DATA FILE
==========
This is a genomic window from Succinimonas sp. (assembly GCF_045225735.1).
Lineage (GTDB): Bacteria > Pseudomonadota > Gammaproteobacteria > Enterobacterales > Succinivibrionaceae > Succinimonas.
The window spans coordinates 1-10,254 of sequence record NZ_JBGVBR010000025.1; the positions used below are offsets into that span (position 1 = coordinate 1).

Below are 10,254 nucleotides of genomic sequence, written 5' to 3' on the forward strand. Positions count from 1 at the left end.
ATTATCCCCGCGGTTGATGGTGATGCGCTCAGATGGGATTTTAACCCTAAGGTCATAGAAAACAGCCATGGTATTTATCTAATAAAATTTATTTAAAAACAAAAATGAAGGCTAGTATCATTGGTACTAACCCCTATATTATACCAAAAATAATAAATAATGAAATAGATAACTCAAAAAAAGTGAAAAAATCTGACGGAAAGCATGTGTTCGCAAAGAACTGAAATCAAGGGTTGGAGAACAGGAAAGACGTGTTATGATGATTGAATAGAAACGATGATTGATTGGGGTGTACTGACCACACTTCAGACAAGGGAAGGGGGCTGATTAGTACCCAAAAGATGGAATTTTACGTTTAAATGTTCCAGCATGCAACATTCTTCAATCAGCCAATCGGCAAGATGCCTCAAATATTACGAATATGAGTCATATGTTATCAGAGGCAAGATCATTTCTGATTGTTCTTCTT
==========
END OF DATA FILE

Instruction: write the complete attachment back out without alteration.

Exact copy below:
This is a genomic window from Succinimonas sp. (assembly GCF_045225735.1).
Lineage (GTDB): Bacteria > Pseudomonadota > Gammaproteobacteria > Enterobacterales > Succinivibrionaceae > Succinimonas.
The window spans coordinates 1-10,254 of sequence record NZ_JBGVBR010000025.1; the positions used below are offsets into that span (position 1 = coordinate 1).

Below are 10,254 nucleotides of genomic sequence, written 5' to 3' on the forward strand. Positions count from 1 at the left end.
ATTATCCCCGCGGTTGATGGTGATGCGCTCAGATGGGATTTTAACCCTAAGGTCATAGAAAACAGCCATGGTATTTATCTAATAAAATTTATTTAAAAACAAAAATGAAGGCTAGTATCATTGGTACTAACCCCTATATTATACCAAAAATAATAAATAATGAAATAGATAACTCAAAAAAAGTGAAAAAATCTGACGGAAAGCATGTGTTCGCAAAGAACTGAAATCAAGGGTTGGAGAACAGGAAAGACGTGTTATGATGATTGAATAGAAACGATGATTGATTGGGGTGTACTGACCACACTTCAGACAAGGGAAGGGGGCTGATTAGTACCCAAAAGATGGAATTTTACGTTTAAATGTTCCAGCATGCAACATTCTTCAATCAGCCAATCGGCAAGATGCCTCAAATATTACGAATATGAGTCATATGTTATCAGAGGCAAGATCATTTCTGATTGTTCTTCTT